Rod Picott – Welding Burns
So a week or so ago I was checking the FAR (Freeform American Roots) and there at number 1 was Rod Picott‘s new album Welding Burns. I went no farther, rather, I just went over to Napster, gave it a listen and immediately loaded it on the iPod. I agree that it’s a No.1 album!
Now I know Rod’s music from Slaid Cleaves‘ covers of his songs like “Tiger Tom Dixon” and “Black T-Shirt”. Rod also co-wrote “Broke Down” with Slaid. “Broke Down” became the most played song on Americana Radio when it was released in 2001 and won the song of the year at the Austin Music Awards. A couple of years ago, I saw Rod and Amanda Shires perform at the Tin Angel and even shook his hand and got their CD autographed! But I never really listened to any of the four other albums Rod has released, (shame on me), but this album will certainly lead me to them!
The album according to Rod’s website: “is a collection of songs bound together by the theme of loss and love…” The songs cover everything from the auto industry, (Rust Belt Fields) hanging sheet rock (Sheetrock Hanger”), to his father’s “Welding Burns” and tattoo “Your Father’s Tattoo”. The songs are real, and sung with grit and feeling. The song “410” is a terrific song about the desperation some folks are led to when told by the folks at the Unemployment Office that they’re on their own. Some folks then take matters in their own hands with the help of their 410!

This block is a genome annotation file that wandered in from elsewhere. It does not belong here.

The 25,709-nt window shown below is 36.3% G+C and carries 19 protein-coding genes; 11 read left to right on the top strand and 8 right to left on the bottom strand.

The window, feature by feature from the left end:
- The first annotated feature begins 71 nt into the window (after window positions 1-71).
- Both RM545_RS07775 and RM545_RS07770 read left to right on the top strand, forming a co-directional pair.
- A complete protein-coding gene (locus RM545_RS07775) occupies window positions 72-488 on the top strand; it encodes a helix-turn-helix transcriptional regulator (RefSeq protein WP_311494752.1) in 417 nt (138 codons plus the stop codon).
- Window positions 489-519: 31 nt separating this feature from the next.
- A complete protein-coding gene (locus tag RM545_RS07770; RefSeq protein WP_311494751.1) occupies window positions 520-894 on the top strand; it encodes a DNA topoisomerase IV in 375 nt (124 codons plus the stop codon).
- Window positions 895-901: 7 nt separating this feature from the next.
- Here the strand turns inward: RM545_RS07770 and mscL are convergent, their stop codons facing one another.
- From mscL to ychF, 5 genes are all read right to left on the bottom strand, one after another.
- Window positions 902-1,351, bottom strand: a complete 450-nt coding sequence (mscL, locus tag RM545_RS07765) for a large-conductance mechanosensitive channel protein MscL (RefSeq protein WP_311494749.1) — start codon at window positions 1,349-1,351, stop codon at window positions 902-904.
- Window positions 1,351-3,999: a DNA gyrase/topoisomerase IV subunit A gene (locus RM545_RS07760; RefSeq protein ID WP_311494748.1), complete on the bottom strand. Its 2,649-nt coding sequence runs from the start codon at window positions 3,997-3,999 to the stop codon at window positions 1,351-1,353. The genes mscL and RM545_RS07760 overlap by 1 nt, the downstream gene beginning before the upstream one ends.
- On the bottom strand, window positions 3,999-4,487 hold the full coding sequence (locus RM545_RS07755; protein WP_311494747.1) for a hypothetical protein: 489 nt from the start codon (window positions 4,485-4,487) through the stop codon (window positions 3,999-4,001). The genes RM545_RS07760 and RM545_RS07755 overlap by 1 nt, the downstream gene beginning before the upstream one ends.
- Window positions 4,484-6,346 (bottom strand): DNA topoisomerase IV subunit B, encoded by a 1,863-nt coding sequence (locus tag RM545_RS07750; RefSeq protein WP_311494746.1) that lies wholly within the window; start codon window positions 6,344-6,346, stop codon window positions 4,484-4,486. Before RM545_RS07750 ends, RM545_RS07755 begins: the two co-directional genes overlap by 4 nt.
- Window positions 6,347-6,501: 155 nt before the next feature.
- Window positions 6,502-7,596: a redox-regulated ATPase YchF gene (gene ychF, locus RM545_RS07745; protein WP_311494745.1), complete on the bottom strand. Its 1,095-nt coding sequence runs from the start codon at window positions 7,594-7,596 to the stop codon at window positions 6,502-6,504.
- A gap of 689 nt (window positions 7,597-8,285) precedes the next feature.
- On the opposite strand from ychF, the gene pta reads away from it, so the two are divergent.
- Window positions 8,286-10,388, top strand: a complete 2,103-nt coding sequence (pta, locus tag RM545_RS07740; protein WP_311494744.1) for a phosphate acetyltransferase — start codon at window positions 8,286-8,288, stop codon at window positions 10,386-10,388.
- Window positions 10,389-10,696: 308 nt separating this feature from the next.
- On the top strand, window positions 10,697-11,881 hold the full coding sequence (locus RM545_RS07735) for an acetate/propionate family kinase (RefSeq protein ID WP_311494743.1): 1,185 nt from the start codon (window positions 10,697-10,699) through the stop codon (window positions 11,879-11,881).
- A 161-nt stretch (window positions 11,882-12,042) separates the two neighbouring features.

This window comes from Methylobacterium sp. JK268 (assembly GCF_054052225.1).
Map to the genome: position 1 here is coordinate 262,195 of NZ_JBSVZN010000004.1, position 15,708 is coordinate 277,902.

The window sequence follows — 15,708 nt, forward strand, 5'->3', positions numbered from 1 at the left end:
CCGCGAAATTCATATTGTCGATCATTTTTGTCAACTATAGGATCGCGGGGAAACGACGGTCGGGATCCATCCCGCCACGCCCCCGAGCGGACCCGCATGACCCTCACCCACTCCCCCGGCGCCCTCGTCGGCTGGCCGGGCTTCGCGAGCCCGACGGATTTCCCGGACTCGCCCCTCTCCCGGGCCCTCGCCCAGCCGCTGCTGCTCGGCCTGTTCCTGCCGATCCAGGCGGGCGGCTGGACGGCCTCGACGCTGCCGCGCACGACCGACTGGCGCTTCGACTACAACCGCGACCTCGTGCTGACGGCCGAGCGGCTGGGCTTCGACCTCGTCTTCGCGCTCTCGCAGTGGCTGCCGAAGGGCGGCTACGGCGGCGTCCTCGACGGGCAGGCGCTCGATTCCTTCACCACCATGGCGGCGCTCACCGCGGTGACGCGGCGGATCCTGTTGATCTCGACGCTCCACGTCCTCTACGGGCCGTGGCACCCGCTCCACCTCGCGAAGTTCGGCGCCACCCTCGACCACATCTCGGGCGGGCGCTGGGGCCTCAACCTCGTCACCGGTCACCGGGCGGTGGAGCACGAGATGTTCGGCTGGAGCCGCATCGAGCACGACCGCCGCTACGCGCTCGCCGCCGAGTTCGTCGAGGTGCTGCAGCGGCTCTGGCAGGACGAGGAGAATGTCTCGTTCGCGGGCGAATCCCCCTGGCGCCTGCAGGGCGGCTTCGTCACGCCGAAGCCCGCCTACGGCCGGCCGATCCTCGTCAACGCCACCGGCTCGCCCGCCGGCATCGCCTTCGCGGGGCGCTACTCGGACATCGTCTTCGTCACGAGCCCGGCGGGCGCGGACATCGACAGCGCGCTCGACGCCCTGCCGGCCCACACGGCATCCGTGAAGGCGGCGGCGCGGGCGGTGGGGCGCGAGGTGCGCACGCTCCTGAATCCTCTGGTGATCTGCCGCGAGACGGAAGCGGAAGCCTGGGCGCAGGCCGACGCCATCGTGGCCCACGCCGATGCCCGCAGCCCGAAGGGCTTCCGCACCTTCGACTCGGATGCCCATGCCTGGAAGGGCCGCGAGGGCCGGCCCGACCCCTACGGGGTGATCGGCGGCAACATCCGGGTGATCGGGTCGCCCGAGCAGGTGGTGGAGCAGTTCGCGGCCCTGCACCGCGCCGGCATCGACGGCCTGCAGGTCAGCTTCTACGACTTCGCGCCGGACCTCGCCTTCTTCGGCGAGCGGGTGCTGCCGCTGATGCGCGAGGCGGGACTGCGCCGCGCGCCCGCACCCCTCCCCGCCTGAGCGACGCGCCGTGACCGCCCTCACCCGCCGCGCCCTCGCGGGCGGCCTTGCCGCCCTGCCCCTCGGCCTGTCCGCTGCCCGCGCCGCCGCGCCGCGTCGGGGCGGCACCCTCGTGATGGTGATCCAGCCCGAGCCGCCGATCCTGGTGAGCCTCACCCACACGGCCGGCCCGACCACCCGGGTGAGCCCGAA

Helping out on the album are Rod’s friends Will Kimbrough on guitar, Paul Slivka on bass, Paul Griffith and Tommy Perkinson on drums, and Amanda Shires on harmonies and fiddle.
Here’s what another great songwriter Mary Gauthier says about Rod’s music:
“Rod Picott’s world weary songs glow with both self awareness and humility. The truth of who we are is slippery, hard to contain, and most people have very little interest in it. Nonetheless, it is the work of an artist to find that truth and show it to us in ways that will see it. Welding Burns, Rod’s new collection of songs, is a fine example of an artist doing just that. The songs on this record reflect the realities of the time we live in, and they contain hard truths. The songs are both beautiful and disturbing, and are the work of an artist who deserves to be heard. I hope he sells a million copies.”
So check out this great album and as for me I’m going to check out the rest of Rod’s catalog and wait for him to the Delaware Valley!
Here’s Rod performing “Welding Burns”
Originally posted at Me, Myself, MusicMe, Myself, Music and Mysteries